The Bacon Fad

"Fad –noun : a practice or interest followed for a time with exaggerated zeal."

I subscribe to a number of food magazines, and as I page through I can't help but put my finger on one recurring theme. Bacon is for dessert.

I've seen bacon topped cupcakes and bacon toffee. I've even seen bacon lollipops and bacon cookies with bits stirred right into the batter. Don't get me wrong, I'm not mad at this idea. I like fresh ideas and challenging the way people look at food. I have, however, smirked a little at how much the fad has caught on. I had earlier witnessed the phenomena of "Baconnaise" and "Bacon Salt" which both, ironically, contain no meat products and are considered vegetarian. Normally the type of people I find connected to these products are those who like to flex their carnivorous muscles whilst spouting anti-vegetarian sentiment. Not my kind of party.

With some ambivalence I decided to give this bacon-dessert thing a try. I wanted to make a bacon cookie, but couldn't bring myself to put it in the batter. I decided to make a maple-pecan cookie with Candied Bacon as a topping.

It was... delicious. I have to remind myself that behind (most) every fad lies a kernel of truthful goodness that puts the trend into motion. The bacon was delightfully crunchy, sweet and salty. The flavor reminded me of pecan waffles with a side of bacon. If you'd like to try Candied Bacon yourself, directions are below.

Candied Bacon

Preheat oven to 400 degrees.
Cook bacon in a skillet on stove-top until almost cooked through (not crispy).
On a parchment lined cookie sheet sprinkle bacon with brown sugar and bake 10 minutes, or until sugar has dissolved.
Let bacon cool completely.
Peel from parchment and enjoy!
link The Bacon Fad By Published: The Bacon Fad Recipe


  1. Your post reminded me of a cookie recipe I've always wanted to try - a molasses/gingerbread cookie using rendered bacon fat instead of butter or shortening. I think it appeared in guest-written 'nostalgia' essay in Martha Stewart magazine several years ago. Unfortunately, the people I bake for think it sounds disgusting. I'm inspired, though, to try a 'bit-o-bacon,' as you have. Thanks! I've really enjoyed browsing your blog. ~Leslie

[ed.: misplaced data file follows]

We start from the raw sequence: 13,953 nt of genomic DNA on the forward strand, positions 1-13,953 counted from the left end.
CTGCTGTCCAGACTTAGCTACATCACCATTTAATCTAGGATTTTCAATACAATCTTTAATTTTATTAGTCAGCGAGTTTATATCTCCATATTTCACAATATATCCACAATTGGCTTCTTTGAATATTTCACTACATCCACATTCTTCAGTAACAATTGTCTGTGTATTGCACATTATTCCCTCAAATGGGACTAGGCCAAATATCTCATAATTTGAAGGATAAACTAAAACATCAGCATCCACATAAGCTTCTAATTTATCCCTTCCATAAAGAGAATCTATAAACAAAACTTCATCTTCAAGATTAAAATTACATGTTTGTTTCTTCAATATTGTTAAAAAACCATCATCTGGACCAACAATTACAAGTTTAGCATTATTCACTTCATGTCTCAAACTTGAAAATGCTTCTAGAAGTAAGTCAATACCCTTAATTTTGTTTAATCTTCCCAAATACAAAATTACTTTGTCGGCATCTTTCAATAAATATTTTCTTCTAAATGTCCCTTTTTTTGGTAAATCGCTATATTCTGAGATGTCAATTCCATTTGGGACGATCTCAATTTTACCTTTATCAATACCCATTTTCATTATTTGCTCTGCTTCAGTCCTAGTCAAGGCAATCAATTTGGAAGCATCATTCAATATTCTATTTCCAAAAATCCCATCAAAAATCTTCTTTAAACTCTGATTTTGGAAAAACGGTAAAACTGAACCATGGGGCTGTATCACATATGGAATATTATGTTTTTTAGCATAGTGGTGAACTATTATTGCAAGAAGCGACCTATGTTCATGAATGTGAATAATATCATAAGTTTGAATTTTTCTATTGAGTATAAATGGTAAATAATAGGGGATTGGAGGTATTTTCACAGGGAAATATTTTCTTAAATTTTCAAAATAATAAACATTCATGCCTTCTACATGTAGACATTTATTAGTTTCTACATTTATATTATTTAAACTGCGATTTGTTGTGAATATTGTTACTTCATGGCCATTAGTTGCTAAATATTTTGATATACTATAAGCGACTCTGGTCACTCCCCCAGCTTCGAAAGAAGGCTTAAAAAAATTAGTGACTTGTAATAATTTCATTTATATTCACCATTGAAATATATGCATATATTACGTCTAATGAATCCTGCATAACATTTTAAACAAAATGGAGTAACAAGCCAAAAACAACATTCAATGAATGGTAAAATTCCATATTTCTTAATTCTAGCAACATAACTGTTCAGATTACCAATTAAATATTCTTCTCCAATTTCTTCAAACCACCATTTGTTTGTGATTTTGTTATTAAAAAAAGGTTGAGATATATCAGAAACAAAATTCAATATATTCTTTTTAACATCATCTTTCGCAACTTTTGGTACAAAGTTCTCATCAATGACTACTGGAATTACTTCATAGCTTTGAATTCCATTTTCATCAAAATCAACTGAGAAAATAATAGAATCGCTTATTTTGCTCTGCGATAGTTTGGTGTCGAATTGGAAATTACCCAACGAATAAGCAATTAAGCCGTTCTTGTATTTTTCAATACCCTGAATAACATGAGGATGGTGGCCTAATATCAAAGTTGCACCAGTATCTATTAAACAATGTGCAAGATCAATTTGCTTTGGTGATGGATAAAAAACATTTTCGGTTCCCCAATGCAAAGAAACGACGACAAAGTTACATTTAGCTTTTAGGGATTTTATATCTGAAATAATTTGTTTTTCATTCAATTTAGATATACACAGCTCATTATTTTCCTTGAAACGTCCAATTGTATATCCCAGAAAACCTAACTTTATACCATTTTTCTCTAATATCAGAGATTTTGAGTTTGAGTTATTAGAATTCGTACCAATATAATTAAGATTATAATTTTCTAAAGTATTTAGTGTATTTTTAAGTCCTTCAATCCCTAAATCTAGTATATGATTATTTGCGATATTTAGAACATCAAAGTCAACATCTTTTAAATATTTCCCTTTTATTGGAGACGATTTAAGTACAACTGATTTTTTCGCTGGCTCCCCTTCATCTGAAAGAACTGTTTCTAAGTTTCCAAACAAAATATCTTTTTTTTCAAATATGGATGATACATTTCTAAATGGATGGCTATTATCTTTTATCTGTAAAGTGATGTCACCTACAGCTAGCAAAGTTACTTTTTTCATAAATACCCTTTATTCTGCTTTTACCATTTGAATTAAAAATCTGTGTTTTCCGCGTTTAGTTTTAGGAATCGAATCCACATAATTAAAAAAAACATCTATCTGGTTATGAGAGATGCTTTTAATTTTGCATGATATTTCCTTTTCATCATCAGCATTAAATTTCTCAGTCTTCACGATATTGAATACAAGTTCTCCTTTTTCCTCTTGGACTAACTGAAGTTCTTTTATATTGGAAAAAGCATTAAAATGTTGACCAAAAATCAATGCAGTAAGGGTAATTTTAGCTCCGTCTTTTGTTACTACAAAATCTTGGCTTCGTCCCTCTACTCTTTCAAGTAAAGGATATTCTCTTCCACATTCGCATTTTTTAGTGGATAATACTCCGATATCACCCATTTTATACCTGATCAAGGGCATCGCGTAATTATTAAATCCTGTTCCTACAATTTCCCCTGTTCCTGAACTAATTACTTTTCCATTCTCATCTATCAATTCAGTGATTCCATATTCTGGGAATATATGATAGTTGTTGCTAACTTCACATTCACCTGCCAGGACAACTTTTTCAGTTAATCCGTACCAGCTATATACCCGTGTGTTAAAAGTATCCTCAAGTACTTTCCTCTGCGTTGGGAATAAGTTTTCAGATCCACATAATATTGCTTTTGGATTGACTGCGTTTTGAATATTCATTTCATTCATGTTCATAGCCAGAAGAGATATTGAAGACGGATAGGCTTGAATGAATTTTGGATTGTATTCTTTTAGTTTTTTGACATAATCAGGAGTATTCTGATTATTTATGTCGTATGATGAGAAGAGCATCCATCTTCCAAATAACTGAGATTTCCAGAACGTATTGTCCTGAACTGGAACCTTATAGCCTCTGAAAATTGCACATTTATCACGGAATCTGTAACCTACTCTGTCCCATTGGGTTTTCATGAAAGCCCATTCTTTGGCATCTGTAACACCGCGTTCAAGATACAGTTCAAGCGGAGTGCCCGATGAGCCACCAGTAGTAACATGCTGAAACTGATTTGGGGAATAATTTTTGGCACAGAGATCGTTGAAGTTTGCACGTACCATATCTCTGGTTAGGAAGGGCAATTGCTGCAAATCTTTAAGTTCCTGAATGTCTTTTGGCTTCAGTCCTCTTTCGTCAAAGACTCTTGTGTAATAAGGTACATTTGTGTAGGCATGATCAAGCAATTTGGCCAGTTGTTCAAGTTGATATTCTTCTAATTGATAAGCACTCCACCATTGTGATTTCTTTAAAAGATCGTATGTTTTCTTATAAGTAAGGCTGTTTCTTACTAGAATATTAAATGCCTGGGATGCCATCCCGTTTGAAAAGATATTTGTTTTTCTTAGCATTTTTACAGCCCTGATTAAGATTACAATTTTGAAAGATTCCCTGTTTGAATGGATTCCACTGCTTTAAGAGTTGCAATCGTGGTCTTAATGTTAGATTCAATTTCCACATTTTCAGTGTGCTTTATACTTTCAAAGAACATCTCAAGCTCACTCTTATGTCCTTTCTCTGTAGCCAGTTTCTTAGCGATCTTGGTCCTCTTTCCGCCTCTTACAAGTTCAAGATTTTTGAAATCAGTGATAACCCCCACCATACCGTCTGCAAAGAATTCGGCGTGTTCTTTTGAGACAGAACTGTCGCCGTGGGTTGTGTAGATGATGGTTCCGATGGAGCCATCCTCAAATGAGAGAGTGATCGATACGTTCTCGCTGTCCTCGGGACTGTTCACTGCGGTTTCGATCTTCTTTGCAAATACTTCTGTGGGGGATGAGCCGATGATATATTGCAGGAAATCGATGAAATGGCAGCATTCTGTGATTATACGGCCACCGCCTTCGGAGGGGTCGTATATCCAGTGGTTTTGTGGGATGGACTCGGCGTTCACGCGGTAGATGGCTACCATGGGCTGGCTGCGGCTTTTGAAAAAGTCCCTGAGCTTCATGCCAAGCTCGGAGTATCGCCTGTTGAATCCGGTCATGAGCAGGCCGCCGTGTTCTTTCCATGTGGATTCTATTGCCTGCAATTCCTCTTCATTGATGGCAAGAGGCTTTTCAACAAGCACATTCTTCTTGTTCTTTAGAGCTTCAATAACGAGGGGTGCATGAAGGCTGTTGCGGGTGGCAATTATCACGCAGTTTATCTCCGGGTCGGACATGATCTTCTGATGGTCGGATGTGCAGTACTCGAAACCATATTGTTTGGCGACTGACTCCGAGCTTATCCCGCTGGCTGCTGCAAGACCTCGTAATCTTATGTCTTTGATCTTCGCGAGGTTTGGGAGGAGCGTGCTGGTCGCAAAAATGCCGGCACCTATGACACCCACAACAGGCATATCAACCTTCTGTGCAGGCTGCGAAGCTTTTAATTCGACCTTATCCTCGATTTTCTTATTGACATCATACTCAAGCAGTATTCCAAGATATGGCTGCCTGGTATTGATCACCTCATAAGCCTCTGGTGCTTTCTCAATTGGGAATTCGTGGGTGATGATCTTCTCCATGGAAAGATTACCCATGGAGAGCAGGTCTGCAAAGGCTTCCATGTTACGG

2. Leslie! I am a sucker for nostalgic recipes, and your molasses/gingerbread cookie recipe sounds right up my alley. It's discouraging when those around you are not as excited about a new(or old, rather) concept in baking. If you do ever make them, I'd love to know the results, and the reactions you receive.

    What a great comment. Thank you!

  3. If you have never tried Chocolate cake with bacon, you are missing out. I stumbled into this unique blending of flavors at Burningman Flipside in 2004. The sweetness of the chocolate cake and frosting was perfectly matched to the saltiness and crispness of the bacon. They are a match made in heaven. There are a number of very well known eateries that now offer their own version of this taste mix.

    It may not sound tasty but if you try it you will be hooked! Everyone I have introduced to it is now a hooked. :)

  4. What food magazines do you subscribe to-I am looking for some new ones.

  5. Can you share the maple pecan cookie recipe??

  6. this sounds deliciousss!


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